EFFECT OF MANAGERS’ EMOTIONAL INTELLIGENCE ON PERFORMANCE OF SMALL AND MICRO - ENTERPRISES IN NAKURU EAST SUB-COUNTY, KENYA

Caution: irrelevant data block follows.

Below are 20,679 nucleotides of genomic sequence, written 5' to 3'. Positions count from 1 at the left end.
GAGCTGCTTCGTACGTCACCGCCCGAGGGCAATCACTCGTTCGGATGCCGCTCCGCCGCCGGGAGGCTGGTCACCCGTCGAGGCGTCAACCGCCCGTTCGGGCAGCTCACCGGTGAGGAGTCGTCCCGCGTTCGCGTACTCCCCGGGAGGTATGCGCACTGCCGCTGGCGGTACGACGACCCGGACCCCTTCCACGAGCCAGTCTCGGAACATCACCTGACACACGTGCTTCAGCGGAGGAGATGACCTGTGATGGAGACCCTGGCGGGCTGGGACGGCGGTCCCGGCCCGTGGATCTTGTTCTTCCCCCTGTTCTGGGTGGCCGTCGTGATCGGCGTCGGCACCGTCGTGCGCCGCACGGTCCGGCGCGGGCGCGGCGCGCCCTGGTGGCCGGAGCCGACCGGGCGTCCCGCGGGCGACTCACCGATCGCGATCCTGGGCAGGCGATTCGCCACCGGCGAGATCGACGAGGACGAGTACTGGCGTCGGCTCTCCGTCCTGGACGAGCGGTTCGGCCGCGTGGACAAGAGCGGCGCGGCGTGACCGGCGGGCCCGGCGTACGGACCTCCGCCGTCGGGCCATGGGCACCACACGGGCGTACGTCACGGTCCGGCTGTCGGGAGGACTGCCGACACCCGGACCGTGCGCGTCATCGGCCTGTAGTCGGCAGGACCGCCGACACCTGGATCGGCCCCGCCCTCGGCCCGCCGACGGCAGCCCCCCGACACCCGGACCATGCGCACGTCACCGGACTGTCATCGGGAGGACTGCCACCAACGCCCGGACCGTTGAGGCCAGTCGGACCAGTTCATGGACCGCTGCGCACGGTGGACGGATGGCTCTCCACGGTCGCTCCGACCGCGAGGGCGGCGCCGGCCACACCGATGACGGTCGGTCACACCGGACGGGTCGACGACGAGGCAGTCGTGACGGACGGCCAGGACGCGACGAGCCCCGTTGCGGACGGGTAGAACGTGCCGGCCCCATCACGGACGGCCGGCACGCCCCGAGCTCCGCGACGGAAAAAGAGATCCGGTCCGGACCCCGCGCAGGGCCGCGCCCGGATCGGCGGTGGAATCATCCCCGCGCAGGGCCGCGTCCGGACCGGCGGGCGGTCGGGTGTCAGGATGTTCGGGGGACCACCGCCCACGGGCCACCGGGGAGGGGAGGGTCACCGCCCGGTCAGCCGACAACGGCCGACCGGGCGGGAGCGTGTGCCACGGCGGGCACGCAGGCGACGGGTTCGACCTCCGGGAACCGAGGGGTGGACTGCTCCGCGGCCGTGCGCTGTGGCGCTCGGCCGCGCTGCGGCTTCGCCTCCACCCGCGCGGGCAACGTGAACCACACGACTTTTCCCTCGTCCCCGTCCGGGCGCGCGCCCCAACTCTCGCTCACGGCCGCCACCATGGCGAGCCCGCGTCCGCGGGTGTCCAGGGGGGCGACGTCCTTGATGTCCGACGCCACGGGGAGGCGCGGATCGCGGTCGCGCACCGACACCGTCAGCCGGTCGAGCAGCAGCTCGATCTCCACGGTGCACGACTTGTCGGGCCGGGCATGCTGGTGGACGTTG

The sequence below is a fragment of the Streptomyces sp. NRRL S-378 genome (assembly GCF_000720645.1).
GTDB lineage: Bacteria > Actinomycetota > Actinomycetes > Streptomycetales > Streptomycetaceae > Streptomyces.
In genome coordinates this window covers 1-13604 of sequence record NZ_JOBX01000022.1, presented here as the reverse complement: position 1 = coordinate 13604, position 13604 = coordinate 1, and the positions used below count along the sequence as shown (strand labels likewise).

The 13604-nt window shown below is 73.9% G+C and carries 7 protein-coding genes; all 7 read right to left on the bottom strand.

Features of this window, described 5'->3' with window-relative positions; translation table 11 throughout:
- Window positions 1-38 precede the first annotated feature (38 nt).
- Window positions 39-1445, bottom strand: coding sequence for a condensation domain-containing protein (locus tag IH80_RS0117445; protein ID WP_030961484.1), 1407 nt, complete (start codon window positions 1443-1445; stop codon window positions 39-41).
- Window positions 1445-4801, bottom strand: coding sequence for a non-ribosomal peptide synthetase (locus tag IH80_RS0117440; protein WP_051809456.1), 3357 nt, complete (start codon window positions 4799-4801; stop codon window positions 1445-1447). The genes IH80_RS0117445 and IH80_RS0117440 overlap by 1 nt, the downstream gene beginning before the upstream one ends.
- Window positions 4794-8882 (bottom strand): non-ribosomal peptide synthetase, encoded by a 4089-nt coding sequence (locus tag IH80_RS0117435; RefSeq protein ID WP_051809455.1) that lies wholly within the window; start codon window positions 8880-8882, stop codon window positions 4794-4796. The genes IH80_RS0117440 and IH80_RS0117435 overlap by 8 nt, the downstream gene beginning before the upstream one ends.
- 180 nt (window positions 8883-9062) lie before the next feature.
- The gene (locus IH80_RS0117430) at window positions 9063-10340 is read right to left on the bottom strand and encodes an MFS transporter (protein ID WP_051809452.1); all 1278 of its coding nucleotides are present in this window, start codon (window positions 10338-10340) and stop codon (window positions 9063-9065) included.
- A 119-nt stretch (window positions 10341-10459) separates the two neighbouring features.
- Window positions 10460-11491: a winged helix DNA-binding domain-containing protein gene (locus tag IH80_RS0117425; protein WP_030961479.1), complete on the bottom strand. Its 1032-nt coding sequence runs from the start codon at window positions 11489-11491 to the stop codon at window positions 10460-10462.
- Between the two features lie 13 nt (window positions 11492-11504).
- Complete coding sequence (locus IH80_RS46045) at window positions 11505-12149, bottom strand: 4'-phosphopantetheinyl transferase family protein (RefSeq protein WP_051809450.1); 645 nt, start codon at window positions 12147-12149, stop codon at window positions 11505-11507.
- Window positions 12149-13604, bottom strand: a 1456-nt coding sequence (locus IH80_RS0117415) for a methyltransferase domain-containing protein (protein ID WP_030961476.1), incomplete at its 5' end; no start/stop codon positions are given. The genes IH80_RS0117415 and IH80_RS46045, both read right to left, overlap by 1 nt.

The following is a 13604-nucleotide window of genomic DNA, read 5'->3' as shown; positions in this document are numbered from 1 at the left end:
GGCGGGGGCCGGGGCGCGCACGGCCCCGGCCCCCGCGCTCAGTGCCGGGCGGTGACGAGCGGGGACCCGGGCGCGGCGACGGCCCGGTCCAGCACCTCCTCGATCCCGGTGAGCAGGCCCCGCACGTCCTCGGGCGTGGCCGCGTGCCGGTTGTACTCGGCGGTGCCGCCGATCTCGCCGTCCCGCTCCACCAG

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Small and micro enterprises (SMEs) have strong influence on the economies of many countries. In Kenya, SMEs play a key role in economic development including job creation. In 2014, eighty percent (80%) of jobs created were dominated by these enterprises. SMEs are the core business units in Kenya, however many of them do not progress to maturity implying poor performance. Performance of any organization is dependent on the competence of its leaders or managers. Studies that have sought to investigate the link between managerial capacities and performance have largely focused on their knowledge and technical skills and the impact of emotional intelligence on the performance of managers with regard to SME‘s in Kenya has remained unknown. This study thus sought to investigate effects of emotional intelligence of managers on performance of SMEs in Nakuru East Sub-County, Kenya. This study was anchored on the Mixed Model Approach of Emotional Intelligence which is pegged on five dimensions: Self-Awareness, Self-Regulation, Self-Motivation, Social Awareness and Social Skills. The researcher used descriptive design to carry out the study. This study targeted SME‘s conducting their businesses in Nakuru, East Sub-County, Kenya. The target population was 800 small and micro-sized enterprises‘ in Nakuru East SubCounty. Systematic random sampling technique was used to obtain a representative sample of 131 managers of SME‘s. A structured questionnaire was used to obtain primary data from the respondents. A pilot study of twelve SMEs in Free Area, in Nakuru East Sub-County, was carried out to determine reliability of the instrument and Cronbach Alpha was computed. Statistical Package for Social Science (SPSS) was used to aid in the data analysis process. Frequencies and percentages were used to describe characteristics of the sample while the chi-square test of association and goodness of fit were used to establish associations and differences respectively. A multiple linear regression analysis between the five dimensions of entrepreneurs‘ emotional intelligence and SME performance was carried out. The computed Cronbach‘s alpha coefficient was found to be 0.799 for self-awareness, 0.776 for self-regulation, 0.813 for self-motivation, 0.756 for social awareness, 0.844 for social skills, 0.787 for SMEs performance and 0.814 for the overall questionnaire. The results show that managers of SMEs have high levels of emotional intelligence and that emotional intelligence has a significant impact on SME performance. The findings of the study revealed that 15.8% of variation in SMEs performance was explained by Self-Awareness score showing that there is a significant effect of self-awareness on SMEs performance. The study also found that 17.5% of variation in SMEs performance was explained by Self-Regulation score and thus there is a significant effect of Self-Regulation on SMEs performance. About 11.9% of variation in SMEs performance was explained by Self-Motivation score suggesting that there is a significant effect of Self-Motivation on SMEs performance. Further, 12.8% of the variation in SMEs performance was explained by Social Awareness and thus there is a significant effect of Social Awareness on SMEs performance. Finally, the study found that 20% variation in SMEs performance was explained by Social Skills score. Thus there is significant effect of Social Skills on SMEs performance. The main conclusions of the study are that self-awareness, self-regulation, self-motivation, social awareness and social skills have a significant impact on the performance of SME. The study recommends that efforts be made to increase managers‘ levels of emotional intelligence, in particular with a focus on social skills. This can be through sensitization campaigns and encouragement to join groups/association.